Who Says, “That Bird Won’t Fly?”
Emu Farming Becoming Viable Industry
Emu farming? Yes, that’s what we said, emu farming. According to Iowa emu farmer, Cyril Klein, the emu industry is a growing business, even in today’s economic climate. Klein said that he is very positive about his own business and the future of the industry. Farmers such as Klein have found that emu farming has innumerable benefits. Keep reading to find out why Cyril is sold on the emu industry.
MEAT – Emu meat is both profitable and nutritious. The meat appeals to customers because it can be prepared as burgers, steaks, roasts, brats, sandwich meats or used in ground meat casseroles. It is a lean, dark red meat that is very high in protein and very low in total saturated fat. Research has shown that it is also high in vitamins and minerals, including trace minerals like selenium. Emu meat is recognized by The American Heart Association as a Heart Healthy meat.
OIL – Studies have shown that emu oil has many advantages as well. The oil, which is refined from the fat of the bird, contains Omega 3, 6 and 9, and is odorless, hypoallergenic and non-comedogenic, which means it does not block or clog pores. Now you’re wondering, What does that mean to me and why would I want to raise emus? Well, we can tell you what that means to emu farmers. Studies have shown that emu oil can soothe and nourish skin, is an effective transdermal carrier and has anti-inflammatory properties. Emu oil has the potential to appeal to professionals in the cosmetics industry and medical fields. Many people enjoy the soothing and moisturizing properties of emu oil. Emu farmers understand these benefits and encourage the use of emu oil for the above advantages, applications and benefits.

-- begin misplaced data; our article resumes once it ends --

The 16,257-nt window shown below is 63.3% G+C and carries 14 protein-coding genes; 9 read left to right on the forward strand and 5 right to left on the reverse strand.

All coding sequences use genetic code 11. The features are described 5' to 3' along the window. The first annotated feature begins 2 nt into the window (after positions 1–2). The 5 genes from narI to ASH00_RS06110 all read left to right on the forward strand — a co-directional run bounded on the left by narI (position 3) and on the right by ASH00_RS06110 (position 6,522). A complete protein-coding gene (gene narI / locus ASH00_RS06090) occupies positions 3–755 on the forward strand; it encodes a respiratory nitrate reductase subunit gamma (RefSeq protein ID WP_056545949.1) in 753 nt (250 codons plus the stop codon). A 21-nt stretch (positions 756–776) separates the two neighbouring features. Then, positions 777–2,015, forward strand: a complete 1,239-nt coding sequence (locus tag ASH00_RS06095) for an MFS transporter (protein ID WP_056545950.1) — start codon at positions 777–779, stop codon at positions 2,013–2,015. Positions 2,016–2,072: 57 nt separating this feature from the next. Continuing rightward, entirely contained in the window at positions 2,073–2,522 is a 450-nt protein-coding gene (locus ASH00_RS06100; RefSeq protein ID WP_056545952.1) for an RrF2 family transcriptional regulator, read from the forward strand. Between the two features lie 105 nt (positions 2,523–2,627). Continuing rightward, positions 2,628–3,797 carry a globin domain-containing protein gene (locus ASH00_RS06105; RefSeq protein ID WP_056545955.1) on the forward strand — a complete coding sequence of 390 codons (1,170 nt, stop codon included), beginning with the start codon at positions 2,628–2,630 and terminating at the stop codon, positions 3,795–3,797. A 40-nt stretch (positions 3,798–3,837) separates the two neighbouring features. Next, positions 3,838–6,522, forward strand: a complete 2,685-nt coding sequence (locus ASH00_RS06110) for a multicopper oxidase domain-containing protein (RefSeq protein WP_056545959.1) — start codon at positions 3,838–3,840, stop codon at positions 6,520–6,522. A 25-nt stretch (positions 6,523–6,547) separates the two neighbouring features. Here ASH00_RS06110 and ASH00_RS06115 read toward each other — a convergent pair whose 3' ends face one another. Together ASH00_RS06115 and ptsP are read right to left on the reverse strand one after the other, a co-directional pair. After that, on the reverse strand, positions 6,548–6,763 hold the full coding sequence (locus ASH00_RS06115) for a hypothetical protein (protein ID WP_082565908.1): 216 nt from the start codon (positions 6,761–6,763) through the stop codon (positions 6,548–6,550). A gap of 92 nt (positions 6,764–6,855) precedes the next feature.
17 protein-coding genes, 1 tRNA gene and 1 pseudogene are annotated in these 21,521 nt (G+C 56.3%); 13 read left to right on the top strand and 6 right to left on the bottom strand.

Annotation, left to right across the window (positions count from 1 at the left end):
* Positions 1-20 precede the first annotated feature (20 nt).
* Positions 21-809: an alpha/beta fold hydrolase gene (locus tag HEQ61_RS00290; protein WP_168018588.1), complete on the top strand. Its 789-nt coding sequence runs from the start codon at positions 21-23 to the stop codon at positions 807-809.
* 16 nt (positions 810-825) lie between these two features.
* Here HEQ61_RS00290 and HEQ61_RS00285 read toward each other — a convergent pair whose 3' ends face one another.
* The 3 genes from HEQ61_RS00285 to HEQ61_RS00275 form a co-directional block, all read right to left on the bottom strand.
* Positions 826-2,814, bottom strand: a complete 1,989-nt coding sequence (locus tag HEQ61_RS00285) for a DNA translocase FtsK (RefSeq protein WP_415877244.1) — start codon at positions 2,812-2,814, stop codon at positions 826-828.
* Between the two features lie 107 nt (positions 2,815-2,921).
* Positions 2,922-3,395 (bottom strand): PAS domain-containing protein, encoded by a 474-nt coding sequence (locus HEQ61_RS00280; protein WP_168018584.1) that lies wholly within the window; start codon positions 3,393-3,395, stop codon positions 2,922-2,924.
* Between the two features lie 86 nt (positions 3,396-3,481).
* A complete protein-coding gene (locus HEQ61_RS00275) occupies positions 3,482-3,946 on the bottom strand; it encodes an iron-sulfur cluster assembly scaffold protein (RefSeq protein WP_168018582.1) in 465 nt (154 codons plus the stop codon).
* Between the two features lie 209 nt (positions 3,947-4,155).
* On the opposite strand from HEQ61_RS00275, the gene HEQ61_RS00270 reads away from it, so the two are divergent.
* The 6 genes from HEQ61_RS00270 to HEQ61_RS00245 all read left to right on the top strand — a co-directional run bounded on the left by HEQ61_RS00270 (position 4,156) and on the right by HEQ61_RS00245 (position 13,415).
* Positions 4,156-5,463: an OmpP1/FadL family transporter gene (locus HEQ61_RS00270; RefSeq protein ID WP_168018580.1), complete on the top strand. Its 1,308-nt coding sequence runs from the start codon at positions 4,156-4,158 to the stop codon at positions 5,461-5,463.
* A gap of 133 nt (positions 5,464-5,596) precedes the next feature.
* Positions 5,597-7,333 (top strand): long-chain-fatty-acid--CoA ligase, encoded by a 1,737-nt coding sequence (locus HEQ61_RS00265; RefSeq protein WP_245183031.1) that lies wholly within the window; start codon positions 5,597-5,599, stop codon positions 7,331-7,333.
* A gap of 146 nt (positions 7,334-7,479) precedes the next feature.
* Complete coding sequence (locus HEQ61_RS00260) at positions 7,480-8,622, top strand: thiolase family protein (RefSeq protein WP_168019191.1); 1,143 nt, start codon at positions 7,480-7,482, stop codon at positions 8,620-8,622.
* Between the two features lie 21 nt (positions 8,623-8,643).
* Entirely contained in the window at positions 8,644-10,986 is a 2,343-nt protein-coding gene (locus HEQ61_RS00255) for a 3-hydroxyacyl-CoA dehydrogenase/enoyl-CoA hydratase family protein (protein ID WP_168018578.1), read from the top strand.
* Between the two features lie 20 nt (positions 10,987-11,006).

EGGS, FEATHERS & LEATHERS – Emus lay eggs that are an unusually beautiful greenish-blue color and are much larger in size compared to other eggs, such as chicken eggs. One emu egg is equivalent to 10-12 medium chicken eggs. The eggshells can be decorated and sold as artwork, jewelry, or unique home decor. Emu feathers and leather are also distinctive and valuable. Some farmers have sold feathers for craft projects and leather for clothing, wallets and boots, demonstrating that nearly every part of the emu is useful and profitable.
Besides the value of the above emu products buyers are looking for live emu chicks, birds for processing and mated breeder pairs along with wholesale contracting of emu meat, fresh frozen emu fat, fertile emu eggs, edible emu eggs and blown eggshells.
Now that we have briefly explained the advantages of this 95% usable bird, we want to encourage you to consider raising emus, learning more about the American Emu Association (AEA) and becoming an AEA member. Once you decide that you want to raise emus, joining the AEA can help to make you a more successful emu farmer. In addition to getting the opportunity to spend time with other people in the industry and attending conventions and seminars, you would get support from a national association that cares about the growth of your business. AEA member, Walter Bishop, could not have explained this better when he said, Name a farm group that doesn’t have an organization working for them? Too many people think they can operate by themselves but, if they get involved with an organization, far more can be achieved. If they work together on their problems and share their successes, they are much stronger than just working alone.
The AEA keeps members up-to-date on activities and upcoming events, provides tools to help educate the public and alerts members about changes in legislation that may affect the emu industry. The AEA publishes a quarterly newsletter and hosts a members-only e-mail list through which ideas are shared and emus and equipment can be sought or offered for sale.
Founded in 1989, The American Emu Association is a non-profit trade association representing breeders, producers and marketers of emu meat, oil and other emu co-products. The emu industry is an alternative agricultural industry, dominated by the small farmer, who is devoted to humane and environmentally positive practices that will produce beneficial products for society. For more information about the American Emu Association (AEA) or the emu industry visit https://aea-emu.org or call 541-332-0675.